Whilst vacancy levels posted by law firms remain buoyant, the number of training contracts available is being reduced.
Combine this with an increase in the amount of people graduating from law every year and we are left with a situation where the number of graduates far exceeds the number of places available. This leaves many graduates with an uncertain start to their legal careers.
According to the Law Society, nearly 19,000 students enrolled in Law degrees in the UK last year, while only 5500 training contracts were offered during the same period. Up to now the only option for those who fail to obtain a training contract and yet want to continue to progress along the traditional route, has been to take up paralegal work and keep applyingin the hope that the added experience will eventually lead to a training contract and qualification. However, the development of technology and increasing use of it made by law firms may soon offer an attractive alternative.
Whilst LawTech may not yet have won the widespread headlines and plaudits that FinTech has, the possibilities being created are only just emerging and will have a profound effect on the way law firms and the legal profession operate. Take for example artificial intelligence provider Luminance, which has the capability to process millions of documents to identify information relevant for compliance and due diligence, and which has already raised over £10m+.Luminance claims to have over ten of the top 100 firms as clients already would seem to be a drop in the ocean, but it is early days. Much of the work which would have traditionally been performed by paralegals or fairly junior qualified staff is now being automated, part of a new function within law firms, from which a new type of legal and technological expert is emerging.
2015’s ‘The Future of the Professions’ by Richard and Daniel Susskindlooked into where the legal profession was heading. The book’s conclusion was that the obvious next step is the creation of a new para-professional, with a grounding in law and expertise in technology and its applications, coupled with the understanding of how to fuse the two to create a solution. A solution which provides a more accessible and automated way to provide clients with the service they require, and an interesting new career route for legal professionals.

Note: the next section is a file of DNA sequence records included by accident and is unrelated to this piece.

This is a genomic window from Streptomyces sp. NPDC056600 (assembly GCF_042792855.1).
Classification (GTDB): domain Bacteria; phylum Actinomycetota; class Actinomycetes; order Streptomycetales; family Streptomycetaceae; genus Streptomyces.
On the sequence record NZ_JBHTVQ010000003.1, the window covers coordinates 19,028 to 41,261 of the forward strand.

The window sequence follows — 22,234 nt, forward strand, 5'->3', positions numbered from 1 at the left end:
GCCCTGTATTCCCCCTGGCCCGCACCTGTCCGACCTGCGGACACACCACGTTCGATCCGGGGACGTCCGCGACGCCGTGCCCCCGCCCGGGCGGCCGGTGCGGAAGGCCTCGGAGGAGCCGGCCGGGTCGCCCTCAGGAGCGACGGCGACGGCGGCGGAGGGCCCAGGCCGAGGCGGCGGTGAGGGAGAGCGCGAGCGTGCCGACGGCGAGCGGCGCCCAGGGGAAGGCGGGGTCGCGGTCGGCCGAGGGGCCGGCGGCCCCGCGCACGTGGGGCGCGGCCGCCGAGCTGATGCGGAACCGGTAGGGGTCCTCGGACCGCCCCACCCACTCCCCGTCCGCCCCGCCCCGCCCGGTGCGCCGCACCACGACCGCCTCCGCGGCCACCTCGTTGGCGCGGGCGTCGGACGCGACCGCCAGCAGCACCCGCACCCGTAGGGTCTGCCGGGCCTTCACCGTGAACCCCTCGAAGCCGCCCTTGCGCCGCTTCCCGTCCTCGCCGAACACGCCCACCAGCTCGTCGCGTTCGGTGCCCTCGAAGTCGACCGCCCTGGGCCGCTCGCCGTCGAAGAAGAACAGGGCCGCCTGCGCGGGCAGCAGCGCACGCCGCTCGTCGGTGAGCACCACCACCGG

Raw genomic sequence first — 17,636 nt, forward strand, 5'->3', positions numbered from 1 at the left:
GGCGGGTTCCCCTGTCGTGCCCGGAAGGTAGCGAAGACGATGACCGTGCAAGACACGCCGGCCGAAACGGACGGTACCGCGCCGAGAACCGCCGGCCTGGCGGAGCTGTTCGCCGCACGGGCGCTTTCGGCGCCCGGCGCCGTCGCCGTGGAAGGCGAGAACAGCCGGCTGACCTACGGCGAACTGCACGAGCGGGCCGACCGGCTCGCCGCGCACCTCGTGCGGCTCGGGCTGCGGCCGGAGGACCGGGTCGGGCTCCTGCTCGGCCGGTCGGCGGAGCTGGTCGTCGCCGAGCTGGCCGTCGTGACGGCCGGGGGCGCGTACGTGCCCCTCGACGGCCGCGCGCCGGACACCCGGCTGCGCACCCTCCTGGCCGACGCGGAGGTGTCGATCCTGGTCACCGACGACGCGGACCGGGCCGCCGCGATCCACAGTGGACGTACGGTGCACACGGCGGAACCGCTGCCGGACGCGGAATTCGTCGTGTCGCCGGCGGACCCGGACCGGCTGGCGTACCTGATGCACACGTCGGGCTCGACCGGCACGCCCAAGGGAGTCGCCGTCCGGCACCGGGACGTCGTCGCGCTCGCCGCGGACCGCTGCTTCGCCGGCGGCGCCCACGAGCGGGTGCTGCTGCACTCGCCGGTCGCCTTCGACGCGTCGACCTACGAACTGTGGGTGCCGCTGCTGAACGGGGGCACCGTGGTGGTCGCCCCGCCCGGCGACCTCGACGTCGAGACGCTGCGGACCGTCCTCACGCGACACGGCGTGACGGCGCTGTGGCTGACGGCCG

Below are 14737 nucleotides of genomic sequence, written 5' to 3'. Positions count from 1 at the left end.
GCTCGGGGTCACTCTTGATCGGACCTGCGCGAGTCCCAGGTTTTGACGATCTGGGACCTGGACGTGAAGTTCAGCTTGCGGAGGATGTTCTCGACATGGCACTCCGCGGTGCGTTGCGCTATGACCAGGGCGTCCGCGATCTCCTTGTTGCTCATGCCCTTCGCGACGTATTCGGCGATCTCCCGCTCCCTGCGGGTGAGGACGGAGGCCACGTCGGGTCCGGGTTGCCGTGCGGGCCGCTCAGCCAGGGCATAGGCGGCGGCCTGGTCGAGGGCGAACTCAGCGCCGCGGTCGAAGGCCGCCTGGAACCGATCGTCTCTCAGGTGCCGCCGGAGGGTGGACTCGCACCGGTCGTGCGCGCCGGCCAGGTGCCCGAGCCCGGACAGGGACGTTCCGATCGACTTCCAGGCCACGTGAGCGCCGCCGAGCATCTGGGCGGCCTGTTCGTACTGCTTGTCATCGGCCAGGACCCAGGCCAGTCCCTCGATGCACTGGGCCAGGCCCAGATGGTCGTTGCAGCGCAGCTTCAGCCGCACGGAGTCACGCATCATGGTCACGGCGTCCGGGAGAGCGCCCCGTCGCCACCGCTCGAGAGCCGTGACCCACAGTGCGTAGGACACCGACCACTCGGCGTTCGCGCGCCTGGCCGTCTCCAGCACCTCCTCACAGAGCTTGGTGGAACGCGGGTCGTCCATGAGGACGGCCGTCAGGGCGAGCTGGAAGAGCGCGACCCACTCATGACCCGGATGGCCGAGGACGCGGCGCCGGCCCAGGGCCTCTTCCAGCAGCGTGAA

Increasingly law firms are now investing in their own proprietary technology applications and engaging directly with the technology sector to do so. For example, most recently BCLP have strengthened their LawTech offering with the introduction of “BCLP Cubed”: a new data-driven service which delivers cost savings, faster transactions and data insights for in-house teams. Allen & Overy have their Fuse offering to explore, develop and test a range of legal, regulatory and deal-related solutions. Herbert Smith Freehills have their Alternative Legal Services division which seeks to combine legal expertise, process efficiency and cutting-edge technologies to deliver certain types of legal work to a high standard but at a lower price point. TLT’s offering, FutureLaw focuses on developing new solutions to client challenges and they have ring-fenced £500,000 to support the initiative.
Also, in the recent legal industry news, Ashurst has selected 36 FinTech hopefuls for an accelerator launch, and Taylor Wessing has set out a three-year innovation strategy. The direction of travel is clear: the legal profession is moving to create a collaboration between the Lawyers and IT experts to develop solutions which have the potential to break the mould within law.
At a higher level, what does this tell us about how firms will staff themselves in the future?
It would seem that opportunities are there for the next generation of law graduates’ careers to no longer be defined by a binary choice of either winning a training contract or becoming consigned to endless paralegal assignments in search of a that goal, or indeed leaving the practice of law altogether. Instead, for those with a technological bent who can see the possibilities of combining technology with the practice of law (and have the ability to augment their legal knowledge with technical expertise), a new career opportunity will emerge specifically around LawTech.
There is no doubt that future technology will create occupations and changes to the profession that we cannot even imagine now. Even if the traditional route is more congested than ever, for those looking for a career in law who can utilise technology and adapt to the new reality, the future in law is as bright (or even brighter) than ever!
Author – David von Dadelszen, Director Jameson Legal